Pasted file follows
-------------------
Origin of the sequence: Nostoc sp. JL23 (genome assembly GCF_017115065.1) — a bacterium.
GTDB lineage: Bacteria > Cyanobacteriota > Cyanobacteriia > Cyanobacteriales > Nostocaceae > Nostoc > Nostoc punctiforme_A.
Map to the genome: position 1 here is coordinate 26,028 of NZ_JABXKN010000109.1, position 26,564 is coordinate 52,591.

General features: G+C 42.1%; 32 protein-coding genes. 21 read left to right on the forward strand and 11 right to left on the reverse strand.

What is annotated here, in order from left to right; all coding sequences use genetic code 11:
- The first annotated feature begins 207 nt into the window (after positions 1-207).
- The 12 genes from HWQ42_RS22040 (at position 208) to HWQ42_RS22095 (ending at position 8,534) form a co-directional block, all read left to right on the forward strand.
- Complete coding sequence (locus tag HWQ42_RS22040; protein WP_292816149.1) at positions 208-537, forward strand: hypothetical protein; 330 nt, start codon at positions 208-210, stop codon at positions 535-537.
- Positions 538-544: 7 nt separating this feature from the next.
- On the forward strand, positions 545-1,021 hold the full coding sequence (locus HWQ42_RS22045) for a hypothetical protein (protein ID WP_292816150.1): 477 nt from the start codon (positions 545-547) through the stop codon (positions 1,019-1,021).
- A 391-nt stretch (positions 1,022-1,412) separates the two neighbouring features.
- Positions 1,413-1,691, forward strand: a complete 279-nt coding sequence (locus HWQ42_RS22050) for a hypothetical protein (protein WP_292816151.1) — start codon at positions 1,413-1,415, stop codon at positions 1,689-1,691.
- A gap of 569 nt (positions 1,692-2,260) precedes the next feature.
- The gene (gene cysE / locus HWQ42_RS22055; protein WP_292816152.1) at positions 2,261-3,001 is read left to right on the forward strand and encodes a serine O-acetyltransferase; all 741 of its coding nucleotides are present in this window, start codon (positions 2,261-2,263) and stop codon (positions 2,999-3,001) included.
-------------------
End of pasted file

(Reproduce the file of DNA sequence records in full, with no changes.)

Origin of the sequence: Nostoc sp. JL23 (genome assembly GCF_017115065.1) — a bacterium.
GTDB lineage: Bacteria > Cyanobacteriota > Cyanobacteriia > Cyanobacteriales > Nostocaceae > Nostoc > Nostoc punctiforme_A.
Map to the genome: position 1 here is coordinate 26,028 of NZ_JABXKN010000109.1, position 26,564 is coordinate 52,591.

General features: G+C 42.1%; 32 protein-coding genes. 21 read left to right on the forward strand and 11 right to left on the reverse strand.

What is annotated here, in order from left to right; all coding sequences use genetic code 11:
- The first annotated feature begins 207 nt into the window (after positions 1-207).
- The 12 genes from HWQ42_RS22040 (at position 208) to HWQ42_RS22095 (ending at position 8,534) form a co-directional block, all read left to right on the forward strand.
- Complete coding sequence (locus tag HWQ42_RS22040; protein WP_292816149.1) at positions 208-537, forward strand: hypothetical protein; 330 nt, start codon at positions 208-210, stop codon at positions 535-537.
- Positions 538-544: 7 nt separating this feature from the next.
- On the forward strand, positions 545-1,021 hold the full coding sequence (locus HWQ42_RS22045) for a hypothetical protein (protein ID WP_292816150.1): 477 nt from the start codon (positions 545-547) through the stop codon (positions 1,019-1,021).
- A 391-nt stretch (positions 1,022-1,412) separates the two neighbouring features.
- Positions 1,413-1,691, forward strand: a complete 279-nt coding sequence (locus HWQ42_RS22050) for a hypothetical protein (protein WP_292816151.1) — start codon at positions 1,413-1,415, stop codon at positions 1,689-1,691.
- A gap of 569 nt (positions 1,692-2,260) precedes the next feature.
- The gene (gene cysE / locus HWQ42_RS22055; protein WP_292816152.1) at positions 2,261-3,001 is read left to right on the forward strand and encodes a serine O-acetyltransferase; all 741 of its coding nucleotides are present in this window, start codon (positions 2,261-2,263) and stop codon (positions 2,999-3,001) included.